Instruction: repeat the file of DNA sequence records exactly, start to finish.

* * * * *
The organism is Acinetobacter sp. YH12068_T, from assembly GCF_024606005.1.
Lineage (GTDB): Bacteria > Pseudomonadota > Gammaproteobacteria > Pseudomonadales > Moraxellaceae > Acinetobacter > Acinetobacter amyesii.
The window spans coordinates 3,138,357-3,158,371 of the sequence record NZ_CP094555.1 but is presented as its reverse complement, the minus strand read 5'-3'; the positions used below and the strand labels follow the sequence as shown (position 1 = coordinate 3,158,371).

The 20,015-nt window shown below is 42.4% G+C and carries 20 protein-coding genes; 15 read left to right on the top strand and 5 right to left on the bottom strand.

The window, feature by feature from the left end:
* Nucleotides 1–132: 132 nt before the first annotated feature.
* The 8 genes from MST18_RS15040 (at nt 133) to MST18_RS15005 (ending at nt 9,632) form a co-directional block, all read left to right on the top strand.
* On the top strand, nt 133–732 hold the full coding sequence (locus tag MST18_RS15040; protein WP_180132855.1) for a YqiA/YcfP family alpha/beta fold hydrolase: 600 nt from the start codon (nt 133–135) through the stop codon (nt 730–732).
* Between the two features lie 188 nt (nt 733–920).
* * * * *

The organism is Acinetobacter sp. YH12068_T, from assembly GCF_024606005.1.
Lineage (GTDB): Bacteria > Pseudomonadota > Gammaproteobacteria > Pseudomonadales > Moraxellaceae > Acinetobacter > Acinetobacter amyesii.
The window spans coordinates 3,138,357-3,158,371 of the sequence record NZ_CP094555.1 but is presented as its reverse complement, the minus strand read 5'-3'; the positions used below and the strand labels follow the sequence as shown (position 1 = coordinate 3,158,371).

The 20,015-nt window shown below is 42.4% G+C and carries 20 protein-coding genes; 15 read left to right on the top strand and 5 right to left on the bottom strand.

The window, feature by feature from the left end:
* Nucleotides 1–132: 132 nt before the first annotated feature.
* The 8 genes from MST18_RS15040 (at nt 133) to MST18_RS15005 (ending at nt 9,632) form a co-directional block, all read left to right on the top strand.
* On the top strand, nt 133–732 hold the full coding sequence (locus tag MST18_RS15040; protein WP_180132855.1) for a YqiA/YcfP family alpha/beta fold hydrolase: 600 nt from the start codon (nt 133–135) through the stop codon (nt 730–732).
* Between the two features lie 188 nt (nt 733–920).